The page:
Antimicrobial resistance genes (ARGs) present in the environment pose a risk to human health due to potential for transfer to human pathogens. Surveillance is an integral part of mitigating environmental dissemination. Quantification of the mobile genetic element class 1 integron-integrase gene (intI1) has been proposed as a surrogate to measuring multiple ARGs. Measurement of such indicator genes can be further simplified by adopting emerging nucleic acids methods such as loop mediated isothermal amplification (LAMP). In this study, LAMP assays were designed and tested for estimating relative abundance of the intI1 gene, which included design of a universal bacteria 16S rRNA gene assay. Following validation of sensitivity and specificity with known bacterial strains, the assays were tested using DNA extracted from river and lake samples. Results showed a significant Pearson correlation (R2 = 0.8) between the intI1 gene LAMP assay and ARG relative abundance (measured via qPCR). To demonstrate the ruggedness of the LAMP assays, experiments were also run in the hands of relatively “untrained” personnel by volunteer undergraduate students at a local community college using a hand-held real-time DNA analysis device - Gene-Z. Overall, results support use of the intI1 gene as an indicator of ARGs and the LAMP assays exhibit the opportunity for volunteers to monitor environmental samples for anthropogenic pollution outside of a specialized laboratory.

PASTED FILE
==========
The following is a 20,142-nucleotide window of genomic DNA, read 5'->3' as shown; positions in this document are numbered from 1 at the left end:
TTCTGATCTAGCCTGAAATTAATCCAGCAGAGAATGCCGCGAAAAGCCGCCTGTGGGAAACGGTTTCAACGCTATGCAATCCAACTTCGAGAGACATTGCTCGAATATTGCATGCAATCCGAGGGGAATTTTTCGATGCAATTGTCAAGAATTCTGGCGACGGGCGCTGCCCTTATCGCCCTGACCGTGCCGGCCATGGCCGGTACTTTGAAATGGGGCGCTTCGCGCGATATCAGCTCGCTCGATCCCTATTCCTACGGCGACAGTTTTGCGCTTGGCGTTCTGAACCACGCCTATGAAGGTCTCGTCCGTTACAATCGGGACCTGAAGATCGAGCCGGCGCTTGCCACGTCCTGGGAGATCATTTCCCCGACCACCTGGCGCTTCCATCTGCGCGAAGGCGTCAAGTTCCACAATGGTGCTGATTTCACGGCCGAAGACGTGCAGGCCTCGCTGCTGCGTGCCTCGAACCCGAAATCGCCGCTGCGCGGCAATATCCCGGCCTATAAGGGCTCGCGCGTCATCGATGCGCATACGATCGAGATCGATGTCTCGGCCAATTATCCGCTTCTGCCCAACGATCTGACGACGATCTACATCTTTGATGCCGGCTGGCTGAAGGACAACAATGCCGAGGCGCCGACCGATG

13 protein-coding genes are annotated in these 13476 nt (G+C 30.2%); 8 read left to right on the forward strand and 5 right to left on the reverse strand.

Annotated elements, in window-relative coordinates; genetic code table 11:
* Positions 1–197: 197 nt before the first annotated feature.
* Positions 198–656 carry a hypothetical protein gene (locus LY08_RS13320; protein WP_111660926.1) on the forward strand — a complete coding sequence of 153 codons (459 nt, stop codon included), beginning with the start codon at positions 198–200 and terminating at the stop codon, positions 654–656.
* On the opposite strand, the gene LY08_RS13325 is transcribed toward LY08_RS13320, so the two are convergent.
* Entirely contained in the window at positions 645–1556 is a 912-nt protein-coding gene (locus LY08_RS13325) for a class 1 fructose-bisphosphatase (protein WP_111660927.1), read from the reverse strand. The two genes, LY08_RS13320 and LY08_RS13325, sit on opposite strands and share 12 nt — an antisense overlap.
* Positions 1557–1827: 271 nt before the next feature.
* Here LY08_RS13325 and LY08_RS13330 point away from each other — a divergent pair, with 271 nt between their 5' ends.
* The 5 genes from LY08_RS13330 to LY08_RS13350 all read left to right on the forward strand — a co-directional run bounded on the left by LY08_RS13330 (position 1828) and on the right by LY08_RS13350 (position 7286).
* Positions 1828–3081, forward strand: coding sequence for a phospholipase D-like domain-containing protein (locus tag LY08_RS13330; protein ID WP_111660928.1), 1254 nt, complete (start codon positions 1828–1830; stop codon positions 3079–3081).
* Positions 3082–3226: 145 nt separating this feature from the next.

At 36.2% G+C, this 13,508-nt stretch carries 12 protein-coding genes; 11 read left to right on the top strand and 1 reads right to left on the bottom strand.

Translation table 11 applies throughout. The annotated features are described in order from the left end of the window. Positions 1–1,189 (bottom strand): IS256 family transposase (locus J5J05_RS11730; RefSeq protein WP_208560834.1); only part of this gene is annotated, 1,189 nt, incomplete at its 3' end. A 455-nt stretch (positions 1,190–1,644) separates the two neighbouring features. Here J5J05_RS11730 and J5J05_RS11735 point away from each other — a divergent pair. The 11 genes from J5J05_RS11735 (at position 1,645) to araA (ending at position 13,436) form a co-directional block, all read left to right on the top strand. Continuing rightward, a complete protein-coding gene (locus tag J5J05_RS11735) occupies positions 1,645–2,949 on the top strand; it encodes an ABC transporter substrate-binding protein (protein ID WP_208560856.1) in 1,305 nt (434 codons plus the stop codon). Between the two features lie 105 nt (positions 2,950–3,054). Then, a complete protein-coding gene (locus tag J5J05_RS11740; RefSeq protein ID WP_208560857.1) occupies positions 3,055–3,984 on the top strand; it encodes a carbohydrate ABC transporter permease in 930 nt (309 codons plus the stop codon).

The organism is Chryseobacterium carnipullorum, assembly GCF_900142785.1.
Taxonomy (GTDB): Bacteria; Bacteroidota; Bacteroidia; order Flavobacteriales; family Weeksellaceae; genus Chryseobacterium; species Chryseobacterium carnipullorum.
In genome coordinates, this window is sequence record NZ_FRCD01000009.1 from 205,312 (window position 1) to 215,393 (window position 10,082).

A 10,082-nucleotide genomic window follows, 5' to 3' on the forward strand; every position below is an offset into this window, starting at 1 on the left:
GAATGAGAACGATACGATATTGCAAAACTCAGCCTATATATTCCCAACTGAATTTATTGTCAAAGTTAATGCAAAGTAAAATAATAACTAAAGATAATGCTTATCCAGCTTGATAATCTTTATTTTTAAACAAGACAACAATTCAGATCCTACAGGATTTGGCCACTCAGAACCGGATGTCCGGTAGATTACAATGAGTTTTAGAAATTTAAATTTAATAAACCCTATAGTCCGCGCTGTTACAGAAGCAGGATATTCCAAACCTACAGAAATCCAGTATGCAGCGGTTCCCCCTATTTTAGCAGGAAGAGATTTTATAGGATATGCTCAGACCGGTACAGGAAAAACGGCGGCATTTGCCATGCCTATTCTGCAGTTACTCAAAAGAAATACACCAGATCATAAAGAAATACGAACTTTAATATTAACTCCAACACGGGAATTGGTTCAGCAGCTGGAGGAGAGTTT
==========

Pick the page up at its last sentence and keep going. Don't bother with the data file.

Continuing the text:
- Antibiotic resistance gene surveillance
- Environmental water and sediment samples
- Loop mediated isothermal amplification (LAMP)
- Research translation
- intI1 gene